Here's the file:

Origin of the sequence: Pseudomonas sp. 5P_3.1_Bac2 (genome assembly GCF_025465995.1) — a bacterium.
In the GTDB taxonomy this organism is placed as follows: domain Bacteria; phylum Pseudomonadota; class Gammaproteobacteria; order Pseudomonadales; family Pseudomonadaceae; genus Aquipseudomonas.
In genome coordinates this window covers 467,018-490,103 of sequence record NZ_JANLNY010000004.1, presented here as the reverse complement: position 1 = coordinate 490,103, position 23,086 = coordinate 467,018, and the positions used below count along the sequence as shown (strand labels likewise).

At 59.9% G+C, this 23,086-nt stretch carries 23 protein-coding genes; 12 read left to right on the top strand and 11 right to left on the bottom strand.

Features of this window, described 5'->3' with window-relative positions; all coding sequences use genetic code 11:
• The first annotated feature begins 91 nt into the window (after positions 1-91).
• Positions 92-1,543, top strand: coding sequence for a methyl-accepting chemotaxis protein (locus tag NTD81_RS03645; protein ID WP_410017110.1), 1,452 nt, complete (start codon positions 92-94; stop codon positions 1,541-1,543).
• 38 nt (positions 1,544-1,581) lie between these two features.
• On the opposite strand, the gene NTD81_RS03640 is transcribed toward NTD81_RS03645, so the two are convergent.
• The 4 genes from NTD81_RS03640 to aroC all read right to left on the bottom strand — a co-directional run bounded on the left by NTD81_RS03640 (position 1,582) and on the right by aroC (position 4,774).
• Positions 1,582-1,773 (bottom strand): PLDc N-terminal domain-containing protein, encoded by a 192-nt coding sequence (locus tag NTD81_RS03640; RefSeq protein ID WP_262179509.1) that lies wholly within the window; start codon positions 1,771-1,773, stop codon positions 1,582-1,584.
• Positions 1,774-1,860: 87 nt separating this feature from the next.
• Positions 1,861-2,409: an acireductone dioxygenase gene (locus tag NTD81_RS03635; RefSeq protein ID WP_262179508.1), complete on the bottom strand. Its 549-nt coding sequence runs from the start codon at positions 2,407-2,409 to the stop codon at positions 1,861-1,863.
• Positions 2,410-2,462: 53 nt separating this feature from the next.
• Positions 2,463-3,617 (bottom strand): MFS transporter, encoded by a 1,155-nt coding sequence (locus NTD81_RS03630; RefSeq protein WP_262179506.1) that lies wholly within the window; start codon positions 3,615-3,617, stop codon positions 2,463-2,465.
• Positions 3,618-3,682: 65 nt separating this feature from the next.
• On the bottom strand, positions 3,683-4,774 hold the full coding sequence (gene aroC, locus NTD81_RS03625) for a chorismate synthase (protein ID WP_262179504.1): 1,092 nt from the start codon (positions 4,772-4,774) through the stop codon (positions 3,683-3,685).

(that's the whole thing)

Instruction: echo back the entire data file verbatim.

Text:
Origin of the sequence: Pseudomonas sp. 5P_3.1_Bac2 (genome assembly GCF_025465995.1) — a bacterium.
In the GTDB taxonomy this organism is placed as follows: domain Bacteria; phylum Pseudomonadota; class Gammaproteobacteria; order Pseudomonadales; family Pseudomonadaceae; genus Aquipseudomonas.
In genome coordinates this window covers 467,018-490,103 of sequence record NZ_JANLNY010000004.1, presented here as the reverse complement: position 1 = coordinate 490,103, position 23,086 = coordinate 467,018, and the positions used below count along the sequence as shown (strand labels likewise).

At 59.9% G+C, this 23,086-nt stretch carries 23 protein-coding genes; 12 read left to right on the top strand and 11 right to left on the bottom strand.

Features of this window, described 5'->3' with window-relative positions; all coding sequences use genetic code 11:
• The first annotated feature begins 91 nt into the window (after positions 1-91).
• Positions 92-1,543, top strand: coding sequence for a methyl-accepting chemotaxis protein (locus tag NTD81_RS03645; protein ID WP_410017110.1), 1,452 nt, complete (start codon positions 92-94; stop codon positions 1,541-1,543).
• 38 nt (positions 1,544-1,581) lie between these two features.
• On the opposite strand, the gene NTD81_RS03640 is transcribed toward NTD81_RS03645, so the two are convergent.
• The 4 genes from NTD81_RS03640 to aroC all read right to left on the bottom strand — a co-directional run bounded on the left by NTD81_RS03640 (position 1,582) and on the right by aroC (position 4,774).
• Positions 1,582-1,773 (bottom strand): PLDc N-terminal domain-containing protein, encoded by a 192-nt coding sequence (locus tag NTD81_RS03640; RefSeq protein ID WP_262179509.1) that lies wholly within the window; start codon positions 1,771-1,773, stop codon positions 1,582-1,584.
• Positions 1,774-1,860: 87 nt separating this feature from the next.
• Positions 1,861-2,409: an acireductone dioxygenase gene (locus tag NTD81_RS03635; RefSeq protein ID WP_262179508.1), complete on the bottom strand. Its 549-nt coding sequence runs from the start codon at positions 2,407-2,409 to the stop codon at positions 1,861-1,863.
• Positions 2,410-2,462: 53 nt separating this feature from the next.
• Positions 2,463-3,617 (bottom strand): MFS transporter, encoded by a 1,155-nt coding sequence (locus NTD81_RS03630; RefSeq protein WP_262179506.1) that lies wholly within the window; start codon positions 3,615-3,617, stop codon positions 2,463-2,465.
• Positions 3,618-3,682: 65 nt separating this feature from the next.
• On the bottom strand, positions 3,683-4,774 hold the full coding sequence (gene aroC, locus NTD81_RS03625) for a chorismate synthase (protein ID WP_262179504.1): 1,092 nt from the start codon (positions 4,772-4,774) through the stop codon (positions 3,683-3,685).